Students get creative with alternative fashion trends

A sophomore Hannah Petersen when dressed for this year’s Valentine’s Day, she wears a pink dress with red hearts and neon pink eyeliner. It is an example of how students exceed expectations on traditional clothing. Photo courtesy of Hannah Peterson

The walk through Mullin Town Square or to class can evolve into a boardwalk, inspired by a multitude of subcultures ranging from Y2K to goth and everything in between.

Many students said they believe that college gives them a chance to experiment away from their parents’ expectations and the environment in which they grew up. One of the many ways Pepperdine students experiment is with uniquely groomed clothing, precise colored eyeliner, and vibrant hair colors.

“The environment I grew up in was very conservative,” said sophomore Hannah Petersen. “Both at school and at home, they allowed self-expression as long as they agreed with what they thought. So after I got out of high school and got into college, it was like, “Wow, there’s so much freedom.” I don’t have to answer questions about why I choose certain colors, patterns or navel display levels. ”

Petersen, who has always experimented with her makeup and clothing style, said college finally gave her an excuse to dress and look the way she wanted. While she doesn’t identify with any particular subculture, she said she’s very inspired by TikTok and makeup influencers. Her style uses lots of bright colors, patterns and fun eyeliner to match the colors of her clothes.

Petersen's eyeliner matches her dress.  They are both the same shade of light green with white highlights.
Petersen’s eyeliner matches her dress. They are both the same shade of light green with white highlights.

Petersen said it can sometimes be difficult to dress non-traditionally. Despite the support she receives from her roommates and friends, Petersen said many people treat her differently because of her clothing style.

“There is a very popular demographic within Pepperdine, if you don’t necessarily fall for it, it can be really hard to find acceptance,” Petersen said. “If I wear darker and heavier makeup, I tend to get less receptive responses. But if I do something more colorful, experimental or feminine I get a lot of compliments, but it really depends on who I talk to and who I interact with. “

As a female person studying sports medicine and planning to go to medical school, Petersen said many people are surprised by the way she dresses. A big struggle this year has been learning to express herself and feel good about herself, introducing herself as a professional and being accepted by her department.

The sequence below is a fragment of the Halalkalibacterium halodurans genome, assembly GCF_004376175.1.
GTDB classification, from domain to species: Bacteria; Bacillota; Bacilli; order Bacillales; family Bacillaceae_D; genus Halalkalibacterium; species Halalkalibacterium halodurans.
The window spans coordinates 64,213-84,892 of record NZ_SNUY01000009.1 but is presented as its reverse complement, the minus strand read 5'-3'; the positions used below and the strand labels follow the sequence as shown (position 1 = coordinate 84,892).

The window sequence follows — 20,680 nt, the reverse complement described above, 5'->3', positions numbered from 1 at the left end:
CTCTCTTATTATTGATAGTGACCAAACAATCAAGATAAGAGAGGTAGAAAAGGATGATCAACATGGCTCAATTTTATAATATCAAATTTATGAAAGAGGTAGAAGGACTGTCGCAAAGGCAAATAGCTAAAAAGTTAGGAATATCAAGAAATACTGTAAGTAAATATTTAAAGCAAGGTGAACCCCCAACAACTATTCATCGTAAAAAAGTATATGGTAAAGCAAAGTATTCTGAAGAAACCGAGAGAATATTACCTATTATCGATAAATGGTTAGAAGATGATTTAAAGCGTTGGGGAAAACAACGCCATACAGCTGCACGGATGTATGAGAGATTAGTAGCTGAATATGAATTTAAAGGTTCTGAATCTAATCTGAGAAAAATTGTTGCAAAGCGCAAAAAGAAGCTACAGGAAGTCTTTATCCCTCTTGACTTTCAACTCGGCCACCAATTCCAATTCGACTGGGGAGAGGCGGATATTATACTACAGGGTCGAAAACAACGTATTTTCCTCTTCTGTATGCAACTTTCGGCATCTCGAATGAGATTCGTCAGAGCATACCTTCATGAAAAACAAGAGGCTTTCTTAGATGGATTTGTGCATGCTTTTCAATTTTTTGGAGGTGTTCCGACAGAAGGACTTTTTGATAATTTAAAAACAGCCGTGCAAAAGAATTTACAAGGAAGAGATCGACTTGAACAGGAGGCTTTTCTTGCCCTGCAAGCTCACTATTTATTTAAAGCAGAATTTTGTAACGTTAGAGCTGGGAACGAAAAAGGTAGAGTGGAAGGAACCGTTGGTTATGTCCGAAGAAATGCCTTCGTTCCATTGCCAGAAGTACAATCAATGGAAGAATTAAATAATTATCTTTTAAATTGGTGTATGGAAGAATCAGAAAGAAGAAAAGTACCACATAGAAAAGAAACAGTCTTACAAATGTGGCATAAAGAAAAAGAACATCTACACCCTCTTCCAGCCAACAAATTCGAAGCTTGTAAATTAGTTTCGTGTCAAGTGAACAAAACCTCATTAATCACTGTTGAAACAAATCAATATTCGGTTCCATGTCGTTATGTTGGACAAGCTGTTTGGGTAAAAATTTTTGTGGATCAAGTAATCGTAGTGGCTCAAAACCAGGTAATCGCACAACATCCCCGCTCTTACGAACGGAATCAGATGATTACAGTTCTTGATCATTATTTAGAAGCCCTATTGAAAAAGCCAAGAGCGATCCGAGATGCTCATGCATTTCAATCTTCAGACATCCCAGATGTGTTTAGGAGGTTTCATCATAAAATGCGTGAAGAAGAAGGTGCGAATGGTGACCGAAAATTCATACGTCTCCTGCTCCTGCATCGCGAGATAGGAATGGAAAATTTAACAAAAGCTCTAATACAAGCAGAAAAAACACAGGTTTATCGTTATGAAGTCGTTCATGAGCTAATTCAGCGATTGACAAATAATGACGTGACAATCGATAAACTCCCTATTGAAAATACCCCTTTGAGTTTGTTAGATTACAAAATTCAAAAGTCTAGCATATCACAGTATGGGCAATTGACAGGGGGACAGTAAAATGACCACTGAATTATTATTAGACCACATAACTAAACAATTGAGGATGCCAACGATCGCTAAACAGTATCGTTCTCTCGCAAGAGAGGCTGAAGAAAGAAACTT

The second Hannah Petersen takes a selfie in a car mirror.  She wore neon pink eyeliner on both her eyes and brows.
The second Hannah Petersen takes a selfie in a car mirror. She wore neon pink eyeliner on both her eyes and brows.

Junior Anna Skupin identifies as goth and also plans to attend medical school upon graduation.

She also agreed with Petersen’s struggle with femininity and professionalism.

“Dressing for women in STEM is just this big thing,” Skupin said. “You are expected to keep your head down, focus on your work and if you have a personal style you are out the window, you and your work are not good.”

Skupin’s experience in alternative fashion was very different from Petersen’s. She said that she has always gravitated towards a darker aesthetic. It was only when she lectured at a distance and saw the rise of alternative styles like E-Girl and gothic inspired dresses on both TikTok and her friends of hers that she decided to fully embrace the style.

Skupin said her experience at Pepperdine accepted her fashion choices, but also cites that her decision to study psychology is the main reason.

“Nobody is going to make fun of you in the field of psychology,” Skupin said. “When you dress differently, you stand out here because so many people only wear jeans and a shirt. But I think people like the variety. “

Both students offered similar advice to others interested in experimenting with their fashion. They suggested starting small with an item of clothing and seeing how it makes them feel and how people around them react. If the reactions and feelings are positive, keep adding pieces that fuel those feelings.

Additionally, both Petersen and Skupin have encouraged people to be themselves and dress however they want.

“More variety of clothes and alternative fashion styles is good for everyone.” Skupin said. “You can finally be free to express yourself however you want and to wear things that flatter you and make you feel comfortable and confident. Give it a try, don’t be afraid to buy alternative clothes you like as you may end up discovering something new to incorporate into your everyday style.

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Hope Lockwood Email: Hope.lockwood@pepperdine.edu

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